The Man Who Didn’t Exist
It’s rare that you encounter this problem, where the very act of writing a book could play into the hands of the true-life character it concerns, but author Emmanuel Carrére has had to cope with such an issue. His subject in ‘The Adversary: A True Story of Monstrous Deception’, is Jean-Claude Romand, who lived on the Franco-Swiss border and wanted to please people, so he began lying at an early age. He lied well and believably, and constantly, to the point where nothing that emerged from his lips was true. He had a happy family life with an adoring wife, loving children and doting parents. And in 1993 he murdered them all, deliberately and systematically.
You may remember reading about the case in European newspapers. Romand appeared to live a perfect life, but everything about it was fake. What lifts this account from being another true crime tragedy is Carrére’s determination not to merely recount the facts but to concentrate on Romand’s mind, showing how he reached a point where his web of deceits was so panicked and complex that it could only entrap him. His family believed he was a qualified doctor working at the WHO; lies – he had never passed an exam in his life. They believed that he had invested their money safely; lies – he spent it on his mistress. That he was a faithful, honest family man; everything was a lie.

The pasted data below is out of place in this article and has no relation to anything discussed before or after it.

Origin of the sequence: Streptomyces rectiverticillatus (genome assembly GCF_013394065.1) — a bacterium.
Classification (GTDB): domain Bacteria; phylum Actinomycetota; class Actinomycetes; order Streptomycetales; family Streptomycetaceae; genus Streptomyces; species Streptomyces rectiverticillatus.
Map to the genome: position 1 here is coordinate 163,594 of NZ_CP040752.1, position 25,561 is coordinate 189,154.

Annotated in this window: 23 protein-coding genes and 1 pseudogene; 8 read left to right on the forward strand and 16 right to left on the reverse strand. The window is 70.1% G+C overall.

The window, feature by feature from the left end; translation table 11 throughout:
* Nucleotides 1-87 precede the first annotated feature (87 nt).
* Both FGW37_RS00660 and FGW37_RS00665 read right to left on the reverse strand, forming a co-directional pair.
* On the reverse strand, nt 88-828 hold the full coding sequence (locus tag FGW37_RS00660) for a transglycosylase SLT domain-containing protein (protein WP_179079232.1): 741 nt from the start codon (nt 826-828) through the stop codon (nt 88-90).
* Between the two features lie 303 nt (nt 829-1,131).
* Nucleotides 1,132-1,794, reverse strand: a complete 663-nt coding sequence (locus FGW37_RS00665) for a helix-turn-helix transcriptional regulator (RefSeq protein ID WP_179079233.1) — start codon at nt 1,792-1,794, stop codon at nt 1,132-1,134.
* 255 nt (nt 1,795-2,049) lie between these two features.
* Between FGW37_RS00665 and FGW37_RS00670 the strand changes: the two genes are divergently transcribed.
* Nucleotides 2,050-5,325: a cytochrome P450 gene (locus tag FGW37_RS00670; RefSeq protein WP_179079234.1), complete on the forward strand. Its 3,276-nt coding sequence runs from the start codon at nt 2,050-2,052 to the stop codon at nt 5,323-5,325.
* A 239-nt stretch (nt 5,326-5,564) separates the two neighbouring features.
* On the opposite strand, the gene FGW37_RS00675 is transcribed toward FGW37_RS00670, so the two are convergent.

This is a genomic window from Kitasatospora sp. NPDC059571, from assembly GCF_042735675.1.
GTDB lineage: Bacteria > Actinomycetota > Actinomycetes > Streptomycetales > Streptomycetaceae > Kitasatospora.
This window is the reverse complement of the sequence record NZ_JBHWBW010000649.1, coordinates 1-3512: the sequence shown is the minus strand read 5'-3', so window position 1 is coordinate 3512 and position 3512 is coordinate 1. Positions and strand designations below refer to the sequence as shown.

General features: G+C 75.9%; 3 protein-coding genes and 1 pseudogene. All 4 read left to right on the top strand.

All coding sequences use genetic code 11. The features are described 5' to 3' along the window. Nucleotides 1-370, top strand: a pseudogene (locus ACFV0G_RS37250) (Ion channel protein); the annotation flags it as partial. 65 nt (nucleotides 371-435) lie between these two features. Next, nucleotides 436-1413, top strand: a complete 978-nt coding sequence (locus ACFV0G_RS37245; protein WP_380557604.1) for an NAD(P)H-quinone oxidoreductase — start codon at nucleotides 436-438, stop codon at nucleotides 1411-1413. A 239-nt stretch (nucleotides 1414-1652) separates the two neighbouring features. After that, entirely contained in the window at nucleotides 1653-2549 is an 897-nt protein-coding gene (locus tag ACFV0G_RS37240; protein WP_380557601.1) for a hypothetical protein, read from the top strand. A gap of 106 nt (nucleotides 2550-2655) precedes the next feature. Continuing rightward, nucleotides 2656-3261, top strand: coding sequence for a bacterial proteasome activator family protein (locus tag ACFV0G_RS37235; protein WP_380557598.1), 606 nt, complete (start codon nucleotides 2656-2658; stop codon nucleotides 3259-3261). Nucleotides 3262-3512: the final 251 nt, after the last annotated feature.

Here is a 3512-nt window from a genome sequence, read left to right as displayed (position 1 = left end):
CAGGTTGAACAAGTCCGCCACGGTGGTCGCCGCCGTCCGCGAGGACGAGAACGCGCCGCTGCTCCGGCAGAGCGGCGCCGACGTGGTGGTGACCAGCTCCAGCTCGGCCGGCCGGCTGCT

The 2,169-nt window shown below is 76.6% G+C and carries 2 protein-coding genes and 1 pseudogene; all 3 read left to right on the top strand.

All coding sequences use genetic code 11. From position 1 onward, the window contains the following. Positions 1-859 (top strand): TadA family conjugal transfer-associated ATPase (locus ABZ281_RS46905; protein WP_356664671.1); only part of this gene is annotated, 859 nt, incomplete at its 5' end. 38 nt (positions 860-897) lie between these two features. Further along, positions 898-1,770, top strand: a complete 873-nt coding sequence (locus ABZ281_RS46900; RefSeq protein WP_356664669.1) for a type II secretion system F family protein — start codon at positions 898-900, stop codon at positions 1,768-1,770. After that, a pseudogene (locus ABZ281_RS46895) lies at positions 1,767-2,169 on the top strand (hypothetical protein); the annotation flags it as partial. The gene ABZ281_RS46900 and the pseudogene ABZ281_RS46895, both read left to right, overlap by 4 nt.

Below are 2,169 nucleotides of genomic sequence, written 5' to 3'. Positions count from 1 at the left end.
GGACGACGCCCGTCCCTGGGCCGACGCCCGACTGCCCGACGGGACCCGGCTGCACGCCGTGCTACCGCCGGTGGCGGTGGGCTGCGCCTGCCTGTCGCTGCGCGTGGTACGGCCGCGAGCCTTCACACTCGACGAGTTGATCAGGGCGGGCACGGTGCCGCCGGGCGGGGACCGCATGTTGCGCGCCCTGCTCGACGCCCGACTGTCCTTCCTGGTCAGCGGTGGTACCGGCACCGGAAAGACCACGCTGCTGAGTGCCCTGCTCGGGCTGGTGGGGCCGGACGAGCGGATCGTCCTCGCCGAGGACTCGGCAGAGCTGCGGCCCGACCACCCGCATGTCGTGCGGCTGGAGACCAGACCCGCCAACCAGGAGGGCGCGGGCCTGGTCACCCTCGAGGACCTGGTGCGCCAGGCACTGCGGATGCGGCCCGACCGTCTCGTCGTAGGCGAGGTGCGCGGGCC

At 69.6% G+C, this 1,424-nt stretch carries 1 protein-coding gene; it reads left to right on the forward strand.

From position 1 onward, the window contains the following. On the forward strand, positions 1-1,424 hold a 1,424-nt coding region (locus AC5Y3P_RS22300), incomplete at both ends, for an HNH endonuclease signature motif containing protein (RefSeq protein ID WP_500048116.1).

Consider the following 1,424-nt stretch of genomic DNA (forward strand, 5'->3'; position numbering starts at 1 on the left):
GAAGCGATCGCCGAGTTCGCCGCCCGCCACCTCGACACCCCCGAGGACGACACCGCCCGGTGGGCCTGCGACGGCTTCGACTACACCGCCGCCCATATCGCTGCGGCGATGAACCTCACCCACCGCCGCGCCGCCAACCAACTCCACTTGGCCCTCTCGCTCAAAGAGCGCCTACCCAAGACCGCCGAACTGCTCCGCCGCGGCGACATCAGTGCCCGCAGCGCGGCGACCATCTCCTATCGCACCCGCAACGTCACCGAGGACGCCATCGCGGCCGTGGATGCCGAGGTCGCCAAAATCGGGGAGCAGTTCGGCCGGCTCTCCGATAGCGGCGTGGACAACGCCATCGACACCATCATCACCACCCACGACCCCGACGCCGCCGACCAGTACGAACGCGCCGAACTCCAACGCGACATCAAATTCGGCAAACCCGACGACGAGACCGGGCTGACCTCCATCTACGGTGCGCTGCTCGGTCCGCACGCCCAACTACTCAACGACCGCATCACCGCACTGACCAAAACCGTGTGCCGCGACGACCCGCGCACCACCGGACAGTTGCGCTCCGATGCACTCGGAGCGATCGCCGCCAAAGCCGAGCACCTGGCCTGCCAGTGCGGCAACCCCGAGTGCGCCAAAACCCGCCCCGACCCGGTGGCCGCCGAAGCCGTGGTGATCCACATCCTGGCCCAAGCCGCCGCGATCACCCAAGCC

Romand was – as remains – incapable of telling the truth because he needs to be thought well of, he needs respect but cannot understand that respect is earned by the provision of proof. He has no other way of living, and now in jail plays the model prisoner seeking redemption. He uses the language which people want to hear, and I have a sense that even the Catholic author, who is answered in terms of reaching an understanding through faith, is being played.
The fascinating part is that even after his incarceration for mass murder he continues to lie to himself, because there is no-one inside him at all, just a dark, empty void, and he can’t accept that. And he lies so convincingly, to the point where a gullible prison visitor falls in love with him, believing fresh lies. Carrére’s prose is simple and clear, the better to reveal the underlying truth about a man people still insist in looking for the good inside. It’s an illuminating, deeply disturbing read, less for the descriptions of the crimes but for what it reveals about unimaginably damaged people operating in ‘normal’ society.
My attitude throughout reading this did not change; it’s that Romand is simply a spineless, cowardly creep, and that the book could only increase his ego. Mercifully Carrére addresses this problem too. For anyone interested in crime, it’s a finely crafted, essential read.